The Kepler team has today reported on four years of ground-based telescope follow-up observations targeting Kepler’s exoplanet systems (ie. planets beyond our Solar System) at the American Astronomical Society meeting in Washington. These observations confirm the numerous Kepler discoveries are indeed planets and yield mass measurements of these enigmatic worlds that vary between Earth and Neptune in size.

Included in the findings are five new rocky planets ranging in size from ten to eighty percent larger than Earth. Two of the new rocky worlds, dubbed Kepler-99b and Kepler-406b, are both forty percent larger in size than Earth and have a density similar to lead. The planets orbit their host stars in less than five and three days respectively, making these worlds too hot for life as we know it.

Wobbly measurements
A major component of the follow-up observations were Doppler measurements of the planets’ host stars. The team measured the wobble of the host star, caused by the gravitational tug on the star exerted by the orbiting planet. That measured wobble reveals the mass of the planet: the higher the mass of the planet, the greater the gravitational tug on the star and hence the greater the wobble.

“This marvellous avalanche of information about the mini-Neptune planets is telling us about their core-envelope structure, not unlike a peach with its pit and fruit,” said Geoff Marcy, professor of astronomy at University of California, Berkeley who led the summary analysis of the high-precision Doppler study. “We now face daunting questions about how these enigmas formed and why our Solar System is devoid of the most populous residents in the galaxy.”

Using one of the world’s largest ground-based telescopes at the W. M. Keck Observatory in Hawaii, scientists confirmed 41 of the exoplanets discovered by Kepler and determined the masses of 16. With the mass and diameter in-hand, scientists could immediately determine the density of the planets, characterising them as rocky or gaseous, or mixtures of the two.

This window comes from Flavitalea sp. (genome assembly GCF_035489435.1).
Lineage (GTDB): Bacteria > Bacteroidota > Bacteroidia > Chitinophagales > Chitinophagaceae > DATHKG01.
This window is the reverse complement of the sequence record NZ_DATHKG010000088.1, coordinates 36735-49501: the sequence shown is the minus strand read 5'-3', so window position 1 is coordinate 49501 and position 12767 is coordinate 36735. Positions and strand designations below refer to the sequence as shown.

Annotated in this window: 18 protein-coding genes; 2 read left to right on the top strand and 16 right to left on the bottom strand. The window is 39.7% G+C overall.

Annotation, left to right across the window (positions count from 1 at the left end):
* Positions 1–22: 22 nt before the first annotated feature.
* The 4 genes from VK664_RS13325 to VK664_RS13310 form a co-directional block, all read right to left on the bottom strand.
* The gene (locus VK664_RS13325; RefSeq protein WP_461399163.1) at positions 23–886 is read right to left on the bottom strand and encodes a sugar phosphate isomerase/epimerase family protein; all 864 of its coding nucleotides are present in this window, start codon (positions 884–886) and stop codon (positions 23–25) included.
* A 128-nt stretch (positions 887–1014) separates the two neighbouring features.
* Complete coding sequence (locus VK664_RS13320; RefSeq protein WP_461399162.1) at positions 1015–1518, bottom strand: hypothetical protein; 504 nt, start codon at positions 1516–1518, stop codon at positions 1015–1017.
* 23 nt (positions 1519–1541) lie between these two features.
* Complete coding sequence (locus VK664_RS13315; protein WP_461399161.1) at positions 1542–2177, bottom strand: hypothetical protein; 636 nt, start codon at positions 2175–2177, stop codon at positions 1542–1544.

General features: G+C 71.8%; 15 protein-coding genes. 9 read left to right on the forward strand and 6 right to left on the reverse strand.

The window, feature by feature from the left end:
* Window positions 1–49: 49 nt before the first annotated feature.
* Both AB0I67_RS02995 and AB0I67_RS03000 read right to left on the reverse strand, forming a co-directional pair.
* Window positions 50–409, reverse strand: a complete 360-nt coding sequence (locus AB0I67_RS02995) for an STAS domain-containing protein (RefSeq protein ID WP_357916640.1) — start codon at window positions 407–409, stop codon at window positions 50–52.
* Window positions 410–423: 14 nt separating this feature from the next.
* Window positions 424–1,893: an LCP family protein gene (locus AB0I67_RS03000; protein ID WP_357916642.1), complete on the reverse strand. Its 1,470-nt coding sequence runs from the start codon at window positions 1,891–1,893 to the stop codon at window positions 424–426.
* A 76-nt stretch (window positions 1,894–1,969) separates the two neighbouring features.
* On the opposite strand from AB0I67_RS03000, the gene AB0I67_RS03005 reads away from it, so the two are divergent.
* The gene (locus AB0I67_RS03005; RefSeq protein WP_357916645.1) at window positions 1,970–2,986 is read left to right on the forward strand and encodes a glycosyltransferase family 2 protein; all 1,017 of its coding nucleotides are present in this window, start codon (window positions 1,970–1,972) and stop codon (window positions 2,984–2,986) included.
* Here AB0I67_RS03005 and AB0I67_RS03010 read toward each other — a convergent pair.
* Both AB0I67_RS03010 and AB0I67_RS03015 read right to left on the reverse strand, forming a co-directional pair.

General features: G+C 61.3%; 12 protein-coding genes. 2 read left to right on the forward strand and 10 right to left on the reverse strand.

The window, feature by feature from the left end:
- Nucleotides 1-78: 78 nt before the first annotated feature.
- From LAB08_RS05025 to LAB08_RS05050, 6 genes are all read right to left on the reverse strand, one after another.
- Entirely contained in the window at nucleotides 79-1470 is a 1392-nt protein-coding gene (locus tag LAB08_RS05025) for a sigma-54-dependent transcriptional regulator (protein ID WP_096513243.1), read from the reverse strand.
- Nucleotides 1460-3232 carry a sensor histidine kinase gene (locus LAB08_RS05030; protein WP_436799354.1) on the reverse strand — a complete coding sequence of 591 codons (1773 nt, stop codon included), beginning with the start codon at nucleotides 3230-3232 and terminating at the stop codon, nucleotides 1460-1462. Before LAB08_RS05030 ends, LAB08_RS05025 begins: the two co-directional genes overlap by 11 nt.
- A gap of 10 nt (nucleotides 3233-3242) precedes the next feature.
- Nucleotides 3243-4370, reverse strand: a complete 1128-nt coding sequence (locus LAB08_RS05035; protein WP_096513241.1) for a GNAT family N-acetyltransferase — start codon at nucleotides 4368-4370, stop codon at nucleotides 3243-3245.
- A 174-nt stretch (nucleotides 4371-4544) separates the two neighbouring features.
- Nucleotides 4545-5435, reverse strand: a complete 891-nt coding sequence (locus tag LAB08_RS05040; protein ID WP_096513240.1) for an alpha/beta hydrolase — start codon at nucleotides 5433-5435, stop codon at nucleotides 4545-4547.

These density measurements dictate the possible chemical composition of these strange, but ubiquitous planets. The density measurements suggest that those planets smaller than Neptune – or mini-Neptunes – have a rocky core, but the proportions of hydrogen, helium and hydrogen-rich molecules in the envelope surrounding that core vary dramatically, with some having no envelope at all.

One step closer
A complementary technique used to determine mass, and in turn density of a planet, is by measuring the transit timing variations (TTV). Much like the gravitational force of a planet on its star, neighbouring planets can tug on one another causing one planet to accelerate and another planet to decelerate along its orbit.

Ji-Wei Xie of the University of Toronto, used TTV to validate 15 pairs of Kepler planets ranging from Earth-sized to a little larger than Neptune. Xie measured masses of 30 planets thereby adding to the compendium of planetary characteristics for this new class of planets.

“Kepler’s primary objective is to determine the prevalence of planets of varying sizes and orbits. Of particular interest to the search for life is the prevalence of Earth-sized planets in the habitable zone,” said Natalie Batalha, Kepler mission scientist at NASA’s Ames Research Centre. “But the question in the back of our minds is: are all planets the size of Earth rocky? Might some be scaled-down versions of icy Neptunes or steamy water worlds? What fraction are recognisable as kin of our rocky, terrestrial globe?”

The mass measurements produced by Doppler and TTV hint that a large fraction of planets smaller than 1.5 times the radius of Earth may be comprised of the rocky silicates, iron, nickel and magnesium that are found in the terrestrial planets (Mercury, Venus, Earth and Mars) here in the Solar System.

Armed with this type of information, scientists will be able to turn the fraction of stars harbouring Earth-sizes planets into the fraction of stars harbouring bona-fide rocky planets. And that’s a step closer to finding a habitable environment beyond the Solar System.

TOP IMAGE…Astronomers have used ground-based telescopes to do follow-up observations of exoplanets detected by NASA’s Kepler space observatory. They’ve confirmed that many are between the Earth and Neptune in size. (Artist’s impression courtesy of NASA Ames / JPL-Caltech / Tim Pyle.)

LOWER IMAGE…Artist’s impression of several exoplanets orbiting a red star. Courtesy ESO.